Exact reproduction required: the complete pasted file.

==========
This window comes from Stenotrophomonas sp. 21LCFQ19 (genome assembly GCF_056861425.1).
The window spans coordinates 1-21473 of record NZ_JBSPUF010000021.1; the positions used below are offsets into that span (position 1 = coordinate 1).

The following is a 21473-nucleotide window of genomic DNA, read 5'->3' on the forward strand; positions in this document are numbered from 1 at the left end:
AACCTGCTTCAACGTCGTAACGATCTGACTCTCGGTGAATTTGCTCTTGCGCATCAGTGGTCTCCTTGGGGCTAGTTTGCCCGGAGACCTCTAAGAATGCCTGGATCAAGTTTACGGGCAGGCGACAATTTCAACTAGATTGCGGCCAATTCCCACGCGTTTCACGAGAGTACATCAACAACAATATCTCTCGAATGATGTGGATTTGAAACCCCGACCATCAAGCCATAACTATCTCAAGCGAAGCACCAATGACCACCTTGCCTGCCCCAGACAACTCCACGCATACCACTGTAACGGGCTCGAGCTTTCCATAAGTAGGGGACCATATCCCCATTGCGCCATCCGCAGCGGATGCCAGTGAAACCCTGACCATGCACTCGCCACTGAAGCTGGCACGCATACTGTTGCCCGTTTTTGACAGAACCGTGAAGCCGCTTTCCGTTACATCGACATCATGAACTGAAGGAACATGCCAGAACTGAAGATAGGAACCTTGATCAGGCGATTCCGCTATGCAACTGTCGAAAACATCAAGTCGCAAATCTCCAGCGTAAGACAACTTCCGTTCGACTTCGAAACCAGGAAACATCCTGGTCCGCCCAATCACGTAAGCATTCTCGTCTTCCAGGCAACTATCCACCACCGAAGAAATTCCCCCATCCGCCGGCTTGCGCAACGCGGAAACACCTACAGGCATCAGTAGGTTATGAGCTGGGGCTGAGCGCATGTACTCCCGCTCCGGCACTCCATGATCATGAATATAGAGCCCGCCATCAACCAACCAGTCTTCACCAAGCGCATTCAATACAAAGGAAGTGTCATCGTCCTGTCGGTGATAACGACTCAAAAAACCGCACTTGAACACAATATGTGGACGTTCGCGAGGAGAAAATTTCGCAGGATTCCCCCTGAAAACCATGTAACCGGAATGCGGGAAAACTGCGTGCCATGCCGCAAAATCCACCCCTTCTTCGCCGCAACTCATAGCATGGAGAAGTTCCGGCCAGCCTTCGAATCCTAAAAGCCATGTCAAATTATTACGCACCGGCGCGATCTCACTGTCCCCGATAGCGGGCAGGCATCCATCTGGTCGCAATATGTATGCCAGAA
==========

This window comes from Stenotrophomonas sp. 21LCFQ19 (genome assembly GCF_056861425.1).
The window spans coordinates 1-21473 of record NZ_JBSPUF010000021.1; the positions used below are offsets into that span (position 1 = coordinate 1).

The following is a 21473-nucleotide window of genomic DNA, read 5'->3' on the forward strand; positions in this document are numbered from 1 at the left end:
AACCTGCTTCAACGTCGTAACGATCTGACTCTCGGTGAATTTGCTCTTGCGCATCAGTGGTCTCCTTGGGGCTAGTTTGCCCGGAGACCTCTAAGAATGCCTGGATCAAGTTTACGGGCAGGCGACAATTTCAACTAGATTGCGGCCAATTCCCACGCGTTTCACGAGAGTACATCAACAACAATATCTCTCGAATGATGTGGATTTGAAACCCCGACCATCAAGCCATAACTATCTCAAGCGAAGCACCAATGACCACCTTGCCTGCCCCAGACAACTCCACGCATACCACTGTAACGGGCTCGAGCTTTCCATAAGTAGGGGACCATATCCCCATTGCGCCATCCGCAGCGGATGCCAGTGAAACCCTGACCATGCACTCGCCACTGAAGCTGGCACGCATACTGTTGCCCGTTTTTGACAGAACCGTGAAGCCGCTTTCCGTTACATCGACATCATGAACTGAAGGAACATGCCAGAACTGAAGATAGGAACCTTGATCAGGCGATTCCGCTATGCAACTGTCGAAAACATCAAGTCGCAAATCTCCAGCGTAAGACAACTTCCGTTCGACTTCGAAACCAGGAAACATCCTGGTCCGCCCAATCACGTAAGCATTCTCGTCTTCCAGGCAACTATCCACCACCGAAGAAATTCCCCCATCCGCCGGCTTGCGCAACGCGGAAACACCTACAGGCATCAGTAGGTTATGAGCTGGGGCTGAGCGCATGTACTCCCGCTCCGGCACTCCATGATCATGAATATAGAGCCCGCCATCAACCAACCAGTCTTCACCAAGCGCATTCAATACAAAGGAAGTGTCATCGTCCTGTCGGTGATAACGACTCAAAAAACCGCACTTGAACACAATATGTGGACGTTCGCGAGGAGAAAATTTCGCAGGATTCCCCCTGAAAACCATGTAACCGGAATGCGGGAAAACTGCGTGCCATGCCGCAAAATCCACCCCTTCTTCGCCGCAACTCATAGCATGGAGAAGTTCCGGCCAGCCTTCGAATCCTAAAAGCCATGTCAAATTATTACGCACCGGCGCGATCTCACTGTCCCCGATAGCGGGCAGGCATCCATCTGGTCGCAATATGTATGCCAGAA